The mystery of so-called Havana Syndrome, which struck down dozens of US diplomats, deepened Monday as new research found no tangible evidence of brain injury in those affected.

Researchers at the National Institutes of Health (NIH) acknowledged that ongoing symptoms including migraines, chronic dizziness, and depression are still very much real -- even if they cannot yet be explained.

Havana Syndrome first baffled officials in 2016 when US diplomats in Cuba's capital reported falling ill and hearing piercing sounds at night, sparking speculation of an attack by a foreign enemy using an unspecified sonar weapon.

Similar reports of the illness later emerged from embassy staff in China, Europe and US capital Washington.

Yet despite the "disabling" symptoms, people with Havana Syndrome -- formally referred to as anomalous health incidents (AHIs) -- show no clinical differences, according to two new papers published Monday in peer-reviewed journal JAMA.

Leighton Chan, lead author of one of the papers, said "it's important to acknowledge that these symptoms are very real, cause significant disruption in the lives of those affected and can be quite prolonged, disabling and difficult to treat."

In this study, researchers assessed more than 80 US government officials and their family members using MRI brain scans and other blood, visual and auditory tests. They were compared with a control group of overseas US officials who had similar work assignments but were unaffected by the symptoms.

It found those with AHIs self-reported increased symptoms of fatigue, post-traumatic stress and depression.

Forty one percent of those with AHIs met the criteria for "functional neurological disorder" -- problems with the way the brain sends and receives information from the rest of the body, and as a result nearly all with this dysfunction could be diagnosed with a chronic form of dizziness.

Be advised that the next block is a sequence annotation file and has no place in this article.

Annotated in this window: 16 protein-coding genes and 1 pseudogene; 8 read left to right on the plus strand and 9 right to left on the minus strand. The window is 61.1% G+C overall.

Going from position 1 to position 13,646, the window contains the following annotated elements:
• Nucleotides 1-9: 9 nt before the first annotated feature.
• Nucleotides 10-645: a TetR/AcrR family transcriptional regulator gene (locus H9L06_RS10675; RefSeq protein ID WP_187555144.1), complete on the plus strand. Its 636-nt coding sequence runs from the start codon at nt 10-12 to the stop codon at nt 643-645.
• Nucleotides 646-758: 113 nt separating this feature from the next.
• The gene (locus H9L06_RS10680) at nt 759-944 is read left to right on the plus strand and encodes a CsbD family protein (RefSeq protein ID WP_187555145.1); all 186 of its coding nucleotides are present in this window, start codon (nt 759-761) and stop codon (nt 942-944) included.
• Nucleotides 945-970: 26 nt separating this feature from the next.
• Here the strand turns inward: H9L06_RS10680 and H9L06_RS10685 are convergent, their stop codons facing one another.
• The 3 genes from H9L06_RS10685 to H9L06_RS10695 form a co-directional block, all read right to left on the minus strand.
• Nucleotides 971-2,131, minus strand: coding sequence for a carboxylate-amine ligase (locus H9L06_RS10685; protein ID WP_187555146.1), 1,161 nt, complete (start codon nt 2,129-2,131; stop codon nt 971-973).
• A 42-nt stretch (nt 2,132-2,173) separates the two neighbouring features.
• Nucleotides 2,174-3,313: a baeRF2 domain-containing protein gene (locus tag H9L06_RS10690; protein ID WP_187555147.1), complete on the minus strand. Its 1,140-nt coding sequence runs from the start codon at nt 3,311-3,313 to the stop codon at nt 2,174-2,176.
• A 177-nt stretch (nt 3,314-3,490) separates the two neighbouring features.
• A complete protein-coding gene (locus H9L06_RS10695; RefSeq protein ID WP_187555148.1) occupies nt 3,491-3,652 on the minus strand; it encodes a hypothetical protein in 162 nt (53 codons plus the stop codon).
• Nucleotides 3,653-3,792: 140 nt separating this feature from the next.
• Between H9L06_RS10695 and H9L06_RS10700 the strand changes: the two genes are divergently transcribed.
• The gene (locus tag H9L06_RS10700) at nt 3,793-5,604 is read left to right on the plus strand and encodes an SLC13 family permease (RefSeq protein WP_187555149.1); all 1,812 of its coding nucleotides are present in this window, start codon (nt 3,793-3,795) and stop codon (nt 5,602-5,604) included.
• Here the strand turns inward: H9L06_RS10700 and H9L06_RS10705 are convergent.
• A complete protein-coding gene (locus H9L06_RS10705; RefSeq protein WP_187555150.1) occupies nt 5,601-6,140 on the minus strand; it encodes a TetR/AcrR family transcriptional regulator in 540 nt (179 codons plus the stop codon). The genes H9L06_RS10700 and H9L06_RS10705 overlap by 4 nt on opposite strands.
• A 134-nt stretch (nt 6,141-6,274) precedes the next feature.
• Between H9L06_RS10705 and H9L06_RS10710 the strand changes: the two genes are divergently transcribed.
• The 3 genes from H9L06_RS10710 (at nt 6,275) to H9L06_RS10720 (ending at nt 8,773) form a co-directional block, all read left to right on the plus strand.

"These individuals have symptoms that are genuine, distressing, and can be quite prolonged, disabling, and difficult to treat," said the researchers.

In the second paper, participants underwent MRI scans to examine their brain size, structure, and function. These were carried out on average 80 days after symptom onset and revealed no imaging abnormalities differentiating the group with AHIs.

But this "does not exclude that an adverse event impacting the brain occurred at the time of the AHI," said Carlo Pierpaoli, who led the study.

The US State Department was reviewing the research, a spokesperson said Monday, adding its "top priority remains the health, safety, and security of the Department's personnel and family members."

US intelligence had said in 2022 that intense directed energy from an external source could have caused some cases of Havana Syndrome, officially known as anomalous health incidents (AHIs).

But in March 2023 intelligence agencies concluded that "there is no credible evidence that a foreign adversary has a weapon or collection device that is causing AHIs."

They reported the symptoms were probably the result of preexisting conditions, conventional illnesses and environmental factors.

David Relman of Stanford University, who has led previous research into Havana, said the new study was flawed as not all brain injuries were detectable with the tests used.

In an editorial also published in JAMA, Relman cited two previous studies he contributed to which found the cases "to be unlike any disorder reported in the neurological or general medical literature, and potentially caused by an external mechanism."